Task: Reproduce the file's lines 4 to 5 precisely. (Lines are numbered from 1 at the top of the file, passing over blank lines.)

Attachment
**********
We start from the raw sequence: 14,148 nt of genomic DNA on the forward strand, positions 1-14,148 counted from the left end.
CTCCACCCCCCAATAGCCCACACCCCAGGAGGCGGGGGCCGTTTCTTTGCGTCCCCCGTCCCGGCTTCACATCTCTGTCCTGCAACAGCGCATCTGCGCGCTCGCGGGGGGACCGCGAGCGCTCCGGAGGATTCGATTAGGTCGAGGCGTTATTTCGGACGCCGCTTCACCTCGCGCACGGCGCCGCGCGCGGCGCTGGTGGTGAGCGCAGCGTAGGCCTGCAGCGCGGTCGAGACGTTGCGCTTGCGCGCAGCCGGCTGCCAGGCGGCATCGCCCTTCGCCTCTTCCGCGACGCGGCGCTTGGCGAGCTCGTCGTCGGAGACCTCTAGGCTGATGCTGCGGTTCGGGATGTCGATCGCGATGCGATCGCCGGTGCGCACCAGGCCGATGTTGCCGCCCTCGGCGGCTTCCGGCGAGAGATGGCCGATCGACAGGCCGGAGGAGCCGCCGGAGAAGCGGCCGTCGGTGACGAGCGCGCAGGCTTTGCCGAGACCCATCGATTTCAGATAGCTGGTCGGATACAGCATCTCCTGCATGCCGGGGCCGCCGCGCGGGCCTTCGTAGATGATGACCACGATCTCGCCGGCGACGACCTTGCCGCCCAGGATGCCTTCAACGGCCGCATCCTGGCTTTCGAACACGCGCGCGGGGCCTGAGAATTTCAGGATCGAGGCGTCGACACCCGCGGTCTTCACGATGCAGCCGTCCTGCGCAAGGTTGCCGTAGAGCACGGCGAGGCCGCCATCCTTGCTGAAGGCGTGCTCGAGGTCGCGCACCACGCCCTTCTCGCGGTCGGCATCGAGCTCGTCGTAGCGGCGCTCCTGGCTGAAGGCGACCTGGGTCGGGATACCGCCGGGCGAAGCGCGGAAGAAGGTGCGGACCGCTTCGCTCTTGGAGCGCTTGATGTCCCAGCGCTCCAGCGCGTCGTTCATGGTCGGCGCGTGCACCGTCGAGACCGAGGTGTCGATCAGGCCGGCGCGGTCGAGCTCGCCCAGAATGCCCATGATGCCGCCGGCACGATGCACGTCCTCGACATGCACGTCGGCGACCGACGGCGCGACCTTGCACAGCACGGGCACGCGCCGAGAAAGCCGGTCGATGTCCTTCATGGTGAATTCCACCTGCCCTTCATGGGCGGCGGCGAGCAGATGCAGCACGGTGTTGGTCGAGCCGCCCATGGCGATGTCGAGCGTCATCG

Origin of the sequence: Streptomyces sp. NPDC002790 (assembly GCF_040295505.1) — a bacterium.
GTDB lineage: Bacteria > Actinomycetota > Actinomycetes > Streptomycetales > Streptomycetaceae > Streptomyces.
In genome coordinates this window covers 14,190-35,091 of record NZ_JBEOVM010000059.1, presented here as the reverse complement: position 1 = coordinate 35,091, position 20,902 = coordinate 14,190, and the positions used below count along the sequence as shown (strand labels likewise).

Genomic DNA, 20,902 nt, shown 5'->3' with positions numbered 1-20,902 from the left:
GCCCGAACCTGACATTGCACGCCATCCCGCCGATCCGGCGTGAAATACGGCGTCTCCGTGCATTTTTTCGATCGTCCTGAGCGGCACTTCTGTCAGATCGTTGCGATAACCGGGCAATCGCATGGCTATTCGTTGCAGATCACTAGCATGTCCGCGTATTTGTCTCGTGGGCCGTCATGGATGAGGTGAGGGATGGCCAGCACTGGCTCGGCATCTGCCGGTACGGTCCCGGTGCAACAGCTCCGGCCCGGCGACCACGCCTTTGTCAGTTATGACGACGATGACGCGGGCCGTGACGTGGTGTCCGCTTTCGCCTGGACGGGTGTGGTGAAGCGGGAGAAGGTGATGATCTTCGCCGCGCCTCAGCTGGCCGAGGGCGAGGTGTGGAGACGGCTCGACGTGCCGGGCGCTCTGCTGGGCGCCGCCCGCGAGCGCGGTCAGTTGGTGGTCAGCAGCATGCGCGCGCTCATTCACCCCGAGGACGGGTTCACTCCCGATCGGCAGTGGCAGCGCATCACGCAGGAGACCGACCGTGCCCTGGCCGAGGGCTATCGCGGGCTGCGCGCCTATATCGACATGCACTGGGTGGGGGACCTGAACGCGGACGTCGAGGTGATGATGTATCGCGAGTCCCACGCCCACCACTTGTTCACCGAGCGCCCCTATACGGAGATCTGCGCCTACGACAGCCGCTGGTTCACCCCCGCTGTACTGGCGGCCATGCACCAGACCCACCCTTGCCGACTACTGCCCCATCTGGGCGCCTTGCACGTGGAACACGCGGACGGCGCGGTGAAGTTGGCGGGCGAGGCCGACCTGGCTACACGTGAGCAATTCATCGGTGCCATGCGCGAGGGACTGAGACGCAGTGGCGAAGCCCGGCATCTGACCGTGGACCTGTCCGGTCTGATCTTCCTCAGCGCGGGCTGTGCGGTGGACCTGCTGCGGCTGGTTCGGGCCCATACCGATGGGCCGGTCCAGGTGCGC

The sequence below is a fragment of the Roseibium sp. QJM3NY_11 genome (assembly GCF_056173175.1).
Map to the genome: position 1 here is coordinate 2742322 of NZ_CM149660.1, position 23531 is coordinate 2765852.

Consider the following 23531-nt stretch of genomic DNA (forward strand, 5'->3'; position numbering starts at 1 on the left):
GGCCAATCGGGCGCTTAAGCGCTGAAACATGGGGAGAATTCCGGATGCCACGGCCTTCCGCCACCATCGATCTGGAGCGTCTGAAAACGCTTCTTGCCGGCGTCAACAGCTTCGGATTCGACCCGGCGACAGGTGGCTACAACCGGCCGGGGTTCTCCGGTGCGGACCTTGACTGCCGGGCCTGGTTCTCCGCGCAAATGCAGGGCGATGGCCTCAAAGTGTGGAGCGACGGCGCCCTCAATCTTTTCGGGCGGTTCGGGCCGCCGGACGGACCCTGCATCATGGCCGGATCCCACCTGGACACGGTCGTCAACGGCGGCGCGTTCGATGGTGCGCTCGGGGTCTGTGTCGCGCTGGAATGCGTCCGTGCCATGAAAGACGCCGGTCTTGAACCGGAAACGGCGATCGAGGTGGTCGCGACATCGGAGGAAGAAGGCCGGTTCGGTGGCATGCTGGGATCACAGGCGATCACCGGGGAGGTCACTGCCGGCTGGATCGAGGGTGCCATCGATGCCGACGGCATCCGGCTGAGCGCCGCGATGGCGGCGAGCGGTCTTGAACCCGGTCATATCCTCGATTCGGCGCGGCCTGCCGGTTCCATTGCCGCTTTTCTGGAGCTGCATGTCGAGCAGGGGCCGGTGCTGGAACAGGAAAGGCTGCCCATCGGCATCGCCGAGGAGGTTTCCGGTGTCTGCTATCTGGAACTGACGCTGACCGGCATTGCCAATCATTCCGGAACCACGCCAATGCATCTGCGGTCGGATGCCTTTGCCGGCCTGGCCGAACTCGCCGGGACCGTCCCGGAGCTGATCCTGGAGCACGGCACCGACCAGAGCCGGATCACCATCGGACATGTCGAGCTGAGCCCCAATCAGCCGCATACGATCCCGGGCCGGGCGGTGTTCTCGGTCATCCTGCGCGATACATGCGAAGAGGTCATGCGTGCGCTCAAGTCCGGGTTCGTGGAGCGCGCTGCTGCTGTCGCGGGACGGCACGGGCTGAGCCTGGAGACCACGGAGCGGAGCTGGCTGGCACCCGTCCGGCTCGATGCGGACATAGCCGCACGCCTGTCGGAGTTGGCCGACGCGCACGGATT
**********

GTDB lineage: Bacteria > Actinomycetota > Actinomycetes > Streptomycetales > Streptomycetaceae > Streptomyces.
In genome coordinates this window covers 14,190-35,091 of record NZ_JBEOVM010000059.1, presented here as the reverse complement: position 1 = coordinate 35,091, position 20,902 = coordinate 14,190, and the positions used below count along the sequence as shown (strand labels likewise).